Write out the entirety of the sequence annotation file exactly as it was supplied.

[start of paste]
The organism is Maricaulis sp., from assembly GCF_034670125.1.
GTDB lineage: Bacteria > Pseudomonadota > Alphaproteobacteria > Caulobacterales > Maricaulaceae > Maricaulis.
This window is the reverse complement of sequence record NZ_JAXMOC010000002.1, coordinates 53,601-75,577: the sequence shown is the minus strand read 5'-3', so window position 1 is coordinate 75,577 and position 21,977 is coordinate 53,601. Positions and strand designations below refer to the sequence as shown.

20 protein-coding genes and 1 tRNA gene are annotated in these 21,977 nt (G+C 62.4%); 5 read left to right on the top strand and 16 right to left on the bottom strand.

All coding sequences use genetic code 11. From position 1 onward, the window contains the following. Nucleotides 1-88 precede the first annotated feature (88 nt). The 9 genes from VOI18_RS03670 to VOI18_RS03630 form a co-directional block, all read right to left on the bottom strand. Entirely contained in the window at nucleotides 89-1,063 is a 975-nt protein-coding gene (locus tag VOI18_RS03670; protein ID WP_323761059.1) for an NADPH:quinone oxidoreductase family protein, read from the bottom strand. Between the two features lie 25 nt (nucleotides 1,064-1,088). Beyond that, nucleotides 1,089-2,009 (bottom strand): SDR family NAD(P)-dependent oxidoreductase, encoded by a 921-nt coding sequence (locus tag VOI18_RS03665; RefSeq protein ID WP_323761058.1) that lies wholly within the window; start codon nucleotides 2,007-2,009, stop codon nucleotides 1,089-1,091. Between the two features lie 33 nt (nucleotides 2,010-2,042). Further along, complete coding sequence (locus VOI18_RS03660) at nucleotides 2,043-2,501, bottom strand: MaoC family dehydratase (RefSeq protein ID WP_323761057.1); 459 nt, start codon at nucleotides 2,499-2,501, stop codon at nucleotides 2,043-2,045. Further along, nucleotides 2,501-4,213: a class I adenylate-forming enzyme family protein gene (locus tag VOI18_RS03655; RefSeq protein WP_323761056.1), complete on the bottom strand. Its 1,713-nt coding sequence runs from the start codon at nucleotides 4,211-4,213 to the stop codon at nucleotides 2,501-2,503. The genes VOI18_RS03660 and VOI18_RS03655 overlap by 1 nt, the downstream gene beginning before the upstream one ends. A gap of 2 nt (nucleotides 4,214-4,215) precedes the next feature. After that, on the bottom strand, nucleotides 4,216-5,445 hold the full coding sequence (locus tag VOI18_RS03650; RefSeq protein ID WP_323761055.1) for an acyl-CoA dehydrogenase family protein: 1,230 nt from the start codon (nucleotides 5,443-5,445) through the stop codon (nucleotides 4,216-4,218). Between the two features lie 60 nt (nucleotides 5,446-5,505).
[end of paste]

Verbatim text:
The organism is Maricaulis sp., from assembly GCF_034670125.1.
GTDB lineage: Bacteria > Pseudomonadota > Alphaproteobacteria > Caulobacterales > Maricaulaceae > Maricaulis.
This window is the reverse complement of sequence record NZ_JAXMOC010000002.1, coordinates 53,601-75,577: the sequence shown is the minus strand read 5'-3', so window position 1 is coordinate 75,577 and position 21,977 is coordinate 53,601. Positions and strand designations below refer to the sequence as shown.

20 protein-coding genes and 1 tRNA gene are annotated in these 21,977 nt (G+C 62.4%); 5 read left to right on the top strand and 16 right to left on the bottom strand.

All coding sequences use genetic code 11. From position 1 onward, the window contains the following. Nucleotides 1-88 precede the first annotated feature (88 nt). The 9 genes from VOI18_RS03670 to VOI18_RS03630 form a co-directional block, all read right to left on the bottom strand. Entirely contained in the window at nucleotides 89-1,063 is a 975-nt protein-coding gene (locus tag VOI18_RS03670; protein ID WP_323761059.1) for an NADPH:quinone oxidoreductase family protein, read from the bottom strand. Between the two features lie 25 nt (nucleotides 1,064-1,088). Beyond that, nucleotides 1,089-2,009 (bottom strand): SDR family NAD(P)-dependent oxidoreductase, encoded by a 921-nt coding sequence (locus tag VOI18_RS03665; RefSeq protein ID WP_323761058.1) that lies wholly within the window; start codon nucleotides 2,007-2,009, stop codon nucleotides 1,089-1,091. Between the two features lie 33 nt (nucleotides 2,010-2,042). Further along, complete coding sequence (locus VOI18_RS03660) at nucleotides 2,043-2,501, bottom strand: MaoC family dehydratase (RefSeq protein ID WP_323761057.1); 459 nt, start codon at nucleotides 2,499-2,501, stop codon at nucleotides 2,043-2,045. Further along, nucleotides 2,501-4,213: a class I adenylate-forming enzyme family protein gene (locus tag VOI18_RS03655; RefSeq protein WP_323761056.1), complete on the bottom strand. Its 1,713-nt coding sequence runs from the start codon at nucleotides 4,211-4,213 to the stop codon at nucleotides 2,501-2,503. The genes VOI18_RS03660 and VOI18_RS03655 overlap by 1 nt, the downstream gene beginning before the upstream one ends. A gap of 2 nt (nucleotides 4,214-4,215) precedes the next feature. After that, on the bottom strand, nucleotides 4,216-5,445 hold the full coding sequence (locus tag VOI18_RS03650; RefSeq protein ID WP_323761055.1) for an acyl-CoA dehydrogenase family protein: 1,230 nt from the start codon (nucleotides 5,443-5,445) through the stop codon (nucleotides 4,216-4,218). Between the two features lie 60 nt (nucleotides 5,446-5,505).